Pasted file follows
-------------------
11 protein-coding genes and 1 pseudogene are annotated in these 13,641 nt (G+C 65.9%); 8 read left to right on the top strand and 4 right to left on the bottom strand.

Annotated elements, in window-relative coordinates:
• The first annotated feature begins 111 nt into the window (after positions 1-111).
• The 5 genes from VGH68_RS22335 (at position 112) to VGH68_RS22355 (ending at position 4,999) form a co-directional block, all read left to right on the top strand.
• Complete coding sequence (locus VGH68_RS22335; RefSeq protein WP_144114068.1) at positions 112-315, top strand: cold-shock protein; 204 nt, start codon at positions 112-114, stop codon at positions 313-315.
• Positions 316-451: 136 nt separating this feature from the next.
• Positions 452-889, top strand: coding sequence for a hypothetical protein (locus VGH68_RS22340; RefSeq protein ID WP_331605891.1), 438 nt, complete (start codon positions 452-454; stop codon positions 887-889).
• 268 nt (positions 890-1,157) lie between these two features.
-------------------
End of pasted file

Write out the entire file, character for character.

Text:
11 protein-coding genes and 1 pseudogene are annotated in these 13,641 nt (G+C 65.9%); 8 read left to right on the top strand and 4 right to left on the bottom strand.

Annotated elements, in window-relative coordinates:
• The first annotated feature begins 111 nt into the window (after positions 1-111).
• The 5 genes from VGH68_RS22335 (at position 112) to VGH68_RS22355 (ending at position 4,999) form a co-directional block, all read left to right on the top strand.
• Complete coding sequence (locus VGH68_RS22335; RefSeq protein WP_144114068.1) at positions 112-315, top strand: cold-shock protein; 204 nt, start codon at positions 112-114, stop codon at positions 313-315.
• Positions 316-451: 136 nt separating this feature from the next.
• Positions 452-889, top strand: coding sequence for a hypothetical protein (locus VGH68_RS22340; RefSeq protein ID WP_331605891.1), 438 nt, complete (start codon positions 452-454; stop codon positions 887-889).
• 268 nt (positions 890-1,157) lie between these two features.